At the close of the evidence for the State, and again at the close of all the evidence, the respondent moved for a verdict of not guilty. His motions were denied and he excepted. The grounds upon which he relies may be thus summarized: (1) There was no evidence from which the jury could find the corpus delicti, in other words, that the fire was of incendiary origin, and (2) that there was no evidence from which the jury could find that the burning was the act of the respondent.
The mere fact of the burning of a building is not sufficient to establish the corps delicti, for if nothing more appears it will be presumed that the fire was the result of accident or some providential cause, rather than the result of a criminal design. Phillips v. State, 29 Ga. 105, 109; State v. Pienick, 46 Wn. 523, 90 P. 645, 11 L.R.A. (N.S.) 987, 988, 13 Ann. Cas. 800; People v. Saunders, 13 Cal.App. 743, 110 P. 825, 827; 2 Wharton, Criminal Law (12th ed.), par. 1063. But the incendiarism may be proved by circumstantial evidence. State v. McCauley, 132 Minn. 225, 156 N.W. 280, 282; Cunningham v. State, 14 Ala. App. 1, 69 So. 982, 985.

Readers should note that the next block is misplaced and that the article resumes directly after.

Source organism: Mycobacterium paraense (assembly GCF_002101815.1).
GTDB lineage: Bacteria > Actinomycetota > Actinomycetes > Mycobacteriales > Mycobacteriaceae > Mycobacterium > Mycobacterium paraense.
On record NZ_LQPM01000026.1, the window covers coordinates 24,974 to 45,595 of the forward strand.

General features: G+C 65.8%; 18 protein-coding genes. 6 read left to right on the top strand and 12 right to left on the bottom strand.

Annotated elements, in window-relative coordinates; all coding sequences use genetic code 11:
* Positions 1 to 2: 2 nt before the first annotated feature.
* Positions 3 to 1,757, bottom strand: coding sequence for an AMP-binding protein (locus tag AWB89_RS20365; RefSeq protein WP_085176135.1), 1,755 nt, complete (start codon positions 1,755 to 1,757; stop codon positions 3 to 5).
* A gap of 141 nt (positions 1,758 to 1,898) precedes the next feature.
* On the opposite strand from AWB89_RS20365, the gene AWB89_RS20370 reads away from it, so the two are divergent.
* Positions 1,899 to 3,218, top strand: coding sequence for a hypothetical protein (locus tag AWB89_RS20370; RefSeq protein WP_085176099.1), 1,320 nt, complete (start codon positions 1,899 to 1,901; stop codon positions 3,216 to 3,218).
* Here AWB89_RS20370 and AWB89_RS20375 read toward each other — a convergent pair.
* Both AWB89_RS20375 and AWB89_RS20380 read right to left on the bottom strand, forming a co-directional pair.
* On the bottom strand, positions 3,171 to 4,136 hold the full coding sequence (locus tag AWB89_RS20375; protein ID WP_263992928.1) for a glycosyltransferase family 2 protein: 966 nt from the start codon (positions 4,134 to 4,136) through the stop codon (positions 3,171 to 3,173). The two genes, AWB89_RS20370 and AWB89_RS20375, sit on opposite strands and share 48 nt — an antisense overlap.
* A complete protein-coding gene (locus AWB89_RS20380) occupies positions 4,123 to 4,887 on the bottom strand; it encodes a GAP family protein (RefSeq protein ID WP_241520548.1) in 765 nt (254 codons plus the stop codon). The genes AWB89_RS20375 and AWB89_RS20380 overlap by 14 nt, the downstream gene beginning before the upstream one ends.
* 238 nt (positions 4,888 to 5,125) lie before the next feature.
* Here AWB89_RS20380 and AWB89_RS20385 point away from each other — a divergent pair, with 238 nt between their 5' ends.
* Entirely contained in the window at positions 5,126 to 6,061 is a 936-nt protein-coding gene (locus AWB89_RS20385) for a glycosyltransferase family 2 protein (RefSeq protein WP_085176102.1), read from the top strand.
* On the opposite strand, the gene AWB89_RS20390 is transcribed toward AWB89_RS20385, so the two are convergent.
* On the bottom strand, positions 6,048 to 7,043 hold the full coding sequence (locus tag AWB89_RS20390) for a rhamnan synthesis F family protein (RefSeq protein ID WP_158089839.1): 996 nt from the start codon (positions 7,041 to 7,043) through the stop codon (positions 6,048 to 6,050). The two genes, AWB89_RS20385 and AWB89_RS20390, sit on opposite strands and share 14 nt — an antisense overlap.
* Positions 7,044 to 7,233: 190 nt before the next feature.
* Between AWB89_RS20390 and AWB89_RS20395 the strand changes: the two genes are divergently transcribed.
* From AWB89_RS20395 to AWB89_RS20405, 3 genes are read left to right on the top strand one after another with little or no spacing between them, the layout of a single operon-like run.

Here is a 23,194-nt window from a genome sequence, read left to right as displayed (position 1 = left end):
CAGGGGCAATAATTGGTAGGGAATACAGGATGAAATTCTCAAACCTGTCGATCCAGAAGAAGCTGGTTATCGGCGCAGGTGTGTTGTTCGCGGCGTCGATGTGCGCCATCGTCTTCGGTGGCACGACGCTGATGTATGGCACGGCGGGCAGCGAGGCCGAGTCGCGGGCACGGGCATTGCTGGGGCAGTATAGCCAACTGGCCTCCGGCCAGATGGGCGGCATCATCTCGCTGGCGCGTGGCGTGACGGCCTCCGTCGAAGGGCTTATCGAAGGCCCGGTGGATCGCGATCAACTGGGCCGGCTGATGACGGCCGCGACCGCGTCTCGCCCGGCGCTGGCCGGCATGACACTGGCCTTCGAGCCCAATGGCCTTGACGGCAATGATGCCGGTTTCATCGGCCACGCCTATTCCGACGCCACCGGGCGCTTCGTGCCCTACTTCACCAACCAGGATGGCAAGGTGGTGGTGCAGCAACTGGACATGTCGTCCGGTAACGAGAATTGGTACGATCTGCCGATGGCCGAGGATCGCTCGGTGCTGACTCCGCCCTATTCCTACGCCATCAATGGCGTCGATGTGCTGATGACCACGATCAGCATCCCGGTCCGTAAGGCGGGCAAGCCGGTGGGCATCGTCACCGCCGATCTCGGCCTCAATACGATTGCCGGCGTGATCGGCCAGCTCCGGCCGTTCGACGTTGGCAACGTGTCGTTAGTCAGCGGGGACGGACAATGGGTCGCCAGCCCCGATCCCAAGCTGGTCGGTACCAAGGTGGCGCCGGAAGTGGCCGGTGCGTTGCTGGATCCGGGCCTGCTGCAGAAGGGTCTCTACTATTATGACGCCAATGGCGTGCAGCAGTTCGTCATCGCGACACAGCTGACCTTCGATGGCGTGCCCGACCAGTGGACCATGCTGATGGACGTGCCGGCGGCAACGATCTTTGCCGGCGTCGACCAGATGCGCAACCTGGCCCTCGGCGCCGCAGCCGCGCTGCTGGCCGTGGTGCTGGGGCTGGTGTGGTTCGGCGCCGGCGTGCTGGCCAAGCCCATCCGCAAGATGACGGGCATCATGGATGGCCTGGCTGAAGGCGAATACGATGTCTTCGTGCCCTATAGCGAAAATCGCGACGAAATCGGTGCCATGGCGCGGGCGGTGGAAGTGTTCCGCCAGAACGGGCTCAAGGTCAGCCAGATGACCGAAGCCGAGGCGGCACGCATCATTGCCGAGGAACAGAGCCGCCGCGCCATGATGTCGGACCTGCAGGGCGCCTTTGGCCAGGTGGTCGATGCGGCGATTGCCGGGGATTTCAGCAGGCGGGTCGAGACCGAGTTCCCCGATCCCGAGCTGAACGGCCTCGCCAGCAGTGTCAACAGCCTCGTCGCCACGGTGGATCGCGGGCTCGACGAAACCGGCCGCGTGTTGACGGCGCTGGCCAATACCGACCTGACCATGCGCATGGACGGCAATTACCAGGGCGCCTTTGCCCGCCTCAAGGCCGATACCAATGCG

Here we have the evidence that there were three simultaneous fires. The two in the house occurred in separate rooms at some distance apart and there was no fire in the stove from which they could have caught. The theory that they might have been caused by sparks from the barn is met by the undisputed testimony that the windows in each room were closed, and, in the southwest room, the only window was on the south side of the house; and that the direction of the wind was such that the sparks were carried away from, and not toward, the house. These facts were amply sufficient to permit the jury to find that the three fires were not the result of accidental or natural causes, but were the willful act of some person. A case very much in point is People v. Saunders, 13 Cal.App. 743, 110 P. 825, 827, wherein the court said: "But here the physical condition of the premises showed that three separate and distinct fires had been started; and this evidence taken in connection with other evidence tending to show the improbability of the fire being the result of accident, was sufficient to show that the crime of arson had been committed."